Schneider Lenses for Large Format Photography.
What digital lenses are best with the new large format scanning back cameras? Schneider or Rodenstock?
When you switch from traditional photography to large-format digital photography (this means using a Better Light, Dicomed, or PhaseOne class of high-end 4x5 scanning back) what new equipment will you need? Yes, your old studio lights and your traditional lenses will still work, but digital lighting and digital lenses will be noticeably better.
Today's CCD scanning backs are so sophisticated that the lenses can see the non-overlapping red, blue, and green planes of focus in normal lenses. With traditional film, no normal 120, 220 (medium format) or even 4x5 picture would be capable of noticing these imperfections in older lenses. The better APO lenses would have already solved some of these problems.
You can see the lack of concurrent focus very easily. Just take a digital picture of any linear grid (such as graph paper) or even simple lined note paper. Enlarge the image on your computer monitor. You will see that instead of one black line you have three lines, one is red, another blue, another green...
This means that if you enlarge your photograph (such as on wide format printers) you are reaching the realm of color fringes. Same thing with lighting, some lights (such as one model of Dedolights) may cause banding due to electrical interference. All this came as an unpleasant surprise to lighting and lens manufacturers. Many reacted in a defensive manner saying their products were perfectly okay. But quietly, one after the other, they are producing new models that come closer to being in synch with the needs of the new digital era.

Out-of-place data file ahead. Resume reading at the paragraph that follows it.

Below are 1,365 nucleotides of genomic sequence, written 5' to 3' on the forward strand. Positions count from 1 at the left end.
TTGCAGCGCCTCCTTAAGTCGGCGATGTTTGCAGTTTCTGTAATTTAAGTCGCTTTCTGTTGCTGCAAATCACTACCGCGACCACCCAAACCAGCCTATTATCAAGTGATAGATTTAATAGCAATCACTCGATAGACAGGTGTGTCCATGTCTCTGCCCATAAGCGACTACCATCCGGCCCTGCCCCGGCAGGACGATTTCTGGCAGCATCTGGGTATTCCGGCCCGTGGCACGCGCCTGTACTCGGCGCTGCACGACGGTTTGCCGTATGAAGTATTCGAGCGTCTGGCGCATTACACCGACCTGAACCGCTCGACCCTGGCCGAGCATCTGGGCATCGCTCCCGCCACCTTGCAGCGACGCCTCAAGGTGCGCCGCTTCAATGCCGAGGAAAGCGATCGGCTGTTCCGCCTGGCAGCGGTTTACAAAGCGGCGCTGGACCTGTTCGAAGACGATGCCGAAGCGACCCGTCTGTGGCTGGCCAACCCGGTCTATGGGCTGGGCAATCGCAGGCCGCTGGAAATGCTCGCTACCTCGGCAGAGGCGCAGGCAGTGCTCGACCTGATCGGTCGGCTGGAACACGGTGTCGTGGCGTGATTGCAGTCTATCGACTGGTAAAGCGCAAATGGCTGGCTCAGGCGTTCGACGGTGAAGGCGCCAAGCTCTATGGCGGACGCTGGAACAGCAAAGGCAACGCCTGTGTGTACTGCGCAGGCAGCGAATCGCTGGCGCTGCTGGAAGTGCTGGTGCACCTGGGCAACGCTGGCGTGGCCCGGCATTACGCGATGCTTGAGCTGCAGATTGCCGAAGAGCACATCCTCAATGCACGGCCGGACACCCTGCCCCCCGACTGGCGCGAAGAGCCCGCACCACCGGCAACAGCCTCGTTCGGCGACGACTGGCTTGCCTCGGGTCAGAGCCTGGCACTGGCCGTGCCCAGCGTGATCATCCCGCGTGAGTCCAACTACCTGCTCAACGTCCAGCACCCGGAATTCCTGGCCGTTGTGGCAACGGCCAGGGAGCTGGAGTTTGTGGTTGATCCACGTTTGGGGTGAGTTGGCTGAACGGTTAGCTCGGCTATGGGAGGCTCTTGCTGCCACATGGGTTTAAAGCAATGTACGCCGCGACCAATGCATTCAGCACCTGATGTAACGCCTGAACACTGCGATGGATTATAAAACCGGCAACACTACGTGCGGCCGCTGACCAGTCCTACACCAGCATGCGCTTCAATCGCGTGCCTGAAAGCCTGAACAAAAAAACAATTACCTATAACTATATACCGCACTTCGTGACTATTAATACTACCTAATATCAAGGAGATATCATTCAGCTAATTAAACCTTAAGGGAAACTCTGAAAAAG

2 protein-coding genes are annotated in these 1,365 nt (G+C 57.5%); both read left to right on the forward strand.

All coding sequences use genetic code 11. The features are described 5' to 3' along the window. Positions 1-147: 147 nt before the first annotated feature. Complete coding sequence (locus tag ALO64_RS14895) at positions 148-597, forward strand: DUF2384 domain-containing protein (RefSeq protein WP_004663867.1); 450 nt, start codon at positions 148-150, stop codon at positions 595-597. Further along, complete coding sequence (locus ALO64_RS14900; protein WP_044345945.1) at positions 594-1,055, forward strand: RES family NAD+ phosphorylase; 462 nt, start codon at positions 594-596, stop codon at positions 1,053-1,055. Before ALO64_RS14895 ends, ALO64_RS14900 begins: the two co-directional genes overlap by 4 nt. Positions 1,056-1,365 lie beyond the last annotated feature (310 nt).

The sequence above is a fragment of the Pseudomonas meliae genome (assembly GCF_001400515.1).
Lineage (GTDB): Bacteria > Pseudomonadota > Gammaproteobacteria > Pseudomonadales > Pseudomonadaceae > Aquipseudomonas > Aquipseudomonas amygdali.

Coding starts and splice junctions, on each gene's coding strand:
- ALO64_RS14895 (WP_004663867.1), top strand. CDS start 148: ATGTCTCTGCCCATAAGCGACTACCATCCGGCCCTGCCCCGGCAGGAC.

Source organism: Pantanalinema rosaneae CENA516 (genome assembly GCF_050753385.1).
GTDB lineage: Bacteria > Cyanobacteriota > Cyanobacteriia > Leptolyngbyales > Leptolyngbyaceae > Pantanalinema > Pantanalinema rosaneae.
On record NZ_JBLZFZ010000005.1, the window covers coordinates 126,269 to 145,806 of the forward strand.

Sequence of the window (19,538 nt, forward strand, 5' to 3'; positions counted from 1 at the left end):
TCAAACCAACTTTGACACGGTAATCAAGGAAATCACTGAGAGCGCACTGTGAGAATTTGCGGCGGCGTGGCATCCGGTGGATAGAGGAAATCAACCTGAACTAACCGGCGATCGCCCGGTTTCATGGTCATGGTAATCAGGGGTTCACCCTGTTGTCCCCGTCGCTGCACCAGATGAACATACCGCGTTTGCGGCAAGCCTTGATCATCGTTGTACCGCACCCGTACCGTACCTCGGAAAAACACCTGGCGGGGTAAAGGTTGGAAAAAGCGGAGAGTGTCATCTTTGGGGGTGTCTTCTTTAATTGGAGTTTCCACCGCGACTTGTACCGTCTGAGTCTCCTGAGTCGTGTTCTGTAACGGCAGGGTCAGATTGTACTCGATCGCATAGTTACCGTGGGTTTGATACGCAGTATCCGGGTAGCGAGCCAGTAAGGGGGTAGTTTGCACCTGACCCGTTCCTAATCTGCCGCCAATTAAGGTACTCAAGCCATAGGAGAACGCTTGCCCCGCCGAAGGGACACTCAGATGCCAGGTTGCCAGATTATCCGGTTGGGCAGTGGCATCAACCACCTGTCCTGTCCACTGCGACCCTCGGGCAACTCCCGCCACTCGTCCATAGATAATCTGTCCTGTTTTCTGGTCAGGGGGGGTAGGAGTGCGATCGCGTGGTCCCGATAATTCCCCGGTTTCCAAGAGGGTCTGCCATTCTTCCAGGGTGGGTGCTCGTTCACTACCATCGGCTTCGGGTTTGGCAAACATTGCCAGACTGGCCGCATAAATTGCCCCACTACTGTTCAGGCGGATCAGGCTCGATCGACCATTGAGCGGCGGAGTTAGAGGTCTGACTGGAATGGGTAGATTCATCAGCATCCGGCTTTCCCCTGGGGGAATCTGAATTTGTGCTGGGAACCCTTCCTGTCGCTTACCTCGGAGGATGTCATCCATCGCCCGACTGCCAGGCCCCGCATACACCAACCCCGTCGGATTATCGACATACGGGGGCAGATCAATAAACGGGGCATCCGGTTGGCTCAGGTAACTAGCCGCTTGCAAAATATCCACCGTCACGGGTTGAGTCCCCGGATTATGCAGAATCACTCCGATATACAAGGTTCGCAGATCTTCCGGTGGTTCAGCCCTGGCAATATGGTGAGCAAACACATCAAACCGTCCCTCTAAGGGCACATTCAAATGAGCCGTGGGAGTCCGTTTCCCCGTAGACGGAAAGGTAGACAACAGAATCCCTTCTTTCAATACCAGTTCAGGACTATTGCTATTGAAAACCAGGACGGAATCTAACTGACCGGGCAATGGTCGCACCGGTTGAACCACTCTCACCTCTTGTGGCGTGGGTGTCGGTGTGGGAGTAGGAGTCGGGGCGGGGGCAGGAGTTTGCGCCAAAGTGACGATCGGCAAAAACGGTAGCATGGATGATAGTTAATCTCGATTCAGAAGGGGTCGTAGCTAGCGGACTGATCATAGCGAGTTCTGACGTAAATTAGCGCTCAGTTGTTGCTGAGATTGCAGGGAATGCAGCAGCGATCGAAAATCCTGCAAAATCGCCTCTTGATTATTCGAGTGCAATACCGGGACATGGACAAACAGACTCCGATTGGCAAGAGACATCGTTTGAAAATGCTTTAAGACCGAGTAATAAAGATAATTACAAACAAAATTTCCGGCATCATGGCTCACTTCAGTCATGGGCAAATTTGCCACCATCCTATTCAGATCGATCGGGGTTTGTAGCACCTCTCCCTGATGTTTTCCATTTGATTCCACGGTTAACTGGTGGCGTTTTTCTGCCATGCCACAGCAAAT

Actually, lighting and lens manufacturers should be happy about all of this, since it means they have thousands of new customers. The Better Light digital camera, for example, is considered so good that it is selling almost faster than Michael Collette's crew can assemble them. Every happy new owner of a new Better Light scanning back will need digital lenses and possibly digital lighting (I review digital lighting on www.digital-photography.org and www.cameras-scanners-flaar.org).
At the international Photokina trade show in Cologne I spoke with several representatives of Schneider and I met with a pleasant and knowledgeable manager of Rodenstock in Munich. Both Schneider and Rodenstock make the medium format and large format lenses with German optical know-how which have never been equalled by anything from any other country.
If you do not have a budget for a new lens or if you don't enlarge to the point where you see the RGB banding, then at least try to utilize apochromatic lenses. For normal digital photography I use my older Schneider and Rodenstock lenses and my eyes do not notice any difference. But if you intend to drape an entire building with your large format creation, you might wish to investigate the new digital lenses.
If you use a macro lens for product photography, we get best results from the 180 mm Macro lenses. If I remember correctly the 180mm Macro from Rodenstock is an APO lens whereas that from Schneider is not. Do not use a wider lens for macro; it will elongate (distort) your image. I found this out when I evaluated a 120 mm digital lens from Schneider. This lens elongated the subject even when directly in front of the object with no lens tilting or other movement.
The Schneider digital lenses are marketed under the series designation Digital. shneideroptics.com (in USA), the German web site is www.SchneiderKreuznach.com.